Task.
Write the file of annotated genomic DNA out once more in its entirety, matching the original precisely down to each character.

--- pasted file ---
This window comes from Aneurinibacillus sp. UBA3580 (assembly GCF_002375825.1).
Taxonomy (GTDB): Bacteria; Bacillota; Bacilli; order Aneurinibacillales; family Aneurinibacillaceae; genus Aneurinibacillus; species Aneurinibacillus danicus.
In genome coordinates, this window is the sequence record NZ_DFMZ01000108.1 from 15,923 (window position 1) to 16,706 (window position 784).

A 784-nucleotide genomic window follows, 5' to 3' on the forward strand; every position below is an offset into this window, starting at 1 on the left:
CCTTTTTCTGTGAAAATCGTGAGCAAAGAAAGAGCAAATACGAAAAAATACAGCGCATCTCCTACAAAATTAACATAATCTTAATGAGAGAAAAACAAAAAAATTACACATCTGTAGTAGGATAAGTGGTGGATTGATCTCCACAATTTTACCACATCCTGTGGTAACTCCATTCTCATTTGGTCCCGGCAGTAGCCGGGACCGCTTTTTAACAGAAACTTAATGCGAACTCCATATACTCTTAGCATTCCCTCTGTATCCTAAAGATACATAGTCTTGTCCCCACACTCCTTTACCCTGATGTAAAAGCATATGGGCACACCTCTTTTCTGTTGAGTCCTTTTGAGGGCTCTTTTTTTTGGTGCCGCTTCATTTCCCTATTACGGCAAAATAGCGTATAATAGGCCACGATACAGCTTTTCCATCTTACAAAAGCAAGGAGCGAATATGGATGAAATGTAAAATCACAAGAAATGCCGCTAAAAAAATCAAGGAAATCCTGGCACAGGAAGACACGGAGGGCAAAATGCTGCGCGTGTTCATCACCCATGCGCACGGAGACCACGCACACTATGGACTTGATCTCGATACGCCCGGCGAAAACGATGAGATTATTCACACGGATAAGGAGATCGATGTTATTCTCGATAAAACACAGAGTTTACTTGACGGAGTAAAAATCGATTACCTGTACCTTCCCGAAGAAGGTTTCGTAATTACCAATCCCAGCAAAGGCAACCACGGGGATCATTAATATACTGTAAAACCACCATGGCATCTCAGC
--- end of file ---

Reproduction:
This window comes from Aneurinibacillus sp. UBA3580 (assembly GCF_002375825.1).
Taxonomy (GTDB): Bacteria; Bacillota; Bacilli; order Aneurinibacillales; family Aneurinibacillaceae; genus Aneurinibacillus; species Aneurinibacillus danicus.
In genome coordinates, this window is the sequence record NZ_DFMZ01000108.1 from 15,923 (window position 1) to 16,706 (window position 784).

A 784-nucleotide genomic window follows, 5' to 3' on the forward strand; every position below is an offset into this window, starting at 1 on the left:
CCTTTTTCTGTGAAAATCGTGAGCAAAGAAAGAGCAAATACGAAAAAATACAGCGCATCTCCTACAAAATTAACATAATCTTAATGAGAGAAAAACAAAAAAATTACACATCTGTAGTAGGATAAGTGGTGGATTGATCTCCACAATTTTACCACATCCTGTGGTAACTCCATTCTCATTTGGTCCCGGCAGTAGCCGGGACCGCTTTTTAACAGAAACTTAATGCGAACTCCATATACTCTTAGCATTCCCTCTGTATCCTAAAGATACATAGTCTTGTCCCCACACTCCTTTACCCTGATGTAAAAGCATATGGGCACACCTCTTTTCTGTTGAGTCCTTTTGAGGGCTCTTTTTTTTGGTGCCGCTTCATTTCCCTATTACGGCAAAATAGCGTATAATAGGCCACGATACAGCTTTTCCATCTTACAAAAGCAAGGAGCGAATATGGATGAAATGTAAAATCACAAGAAATGCCGCTAAAAAAATCAAGGAAATCCTGGCACAGGAAGACACGGAGGGCAAAATGCTGCGCGTGTTCATCACCCATGCGCACGGAGACCACGCACACTATGGACTTGATCTCGATACGCCCGGCGAAAACGATGAGATTATTCACACGGATAAGGAGATCGATGTTATTCTCGATAAAACACAGAGTTTACTTGACGGAGTAAAAATCGATTACCTGTACCTTCCCGAAGAAGGTTTCGTAATTACCAATCCCAGCAAAGGCAACCACGGGGATCATTAATATACTGTAAAACCACCATGGCATCTCAGC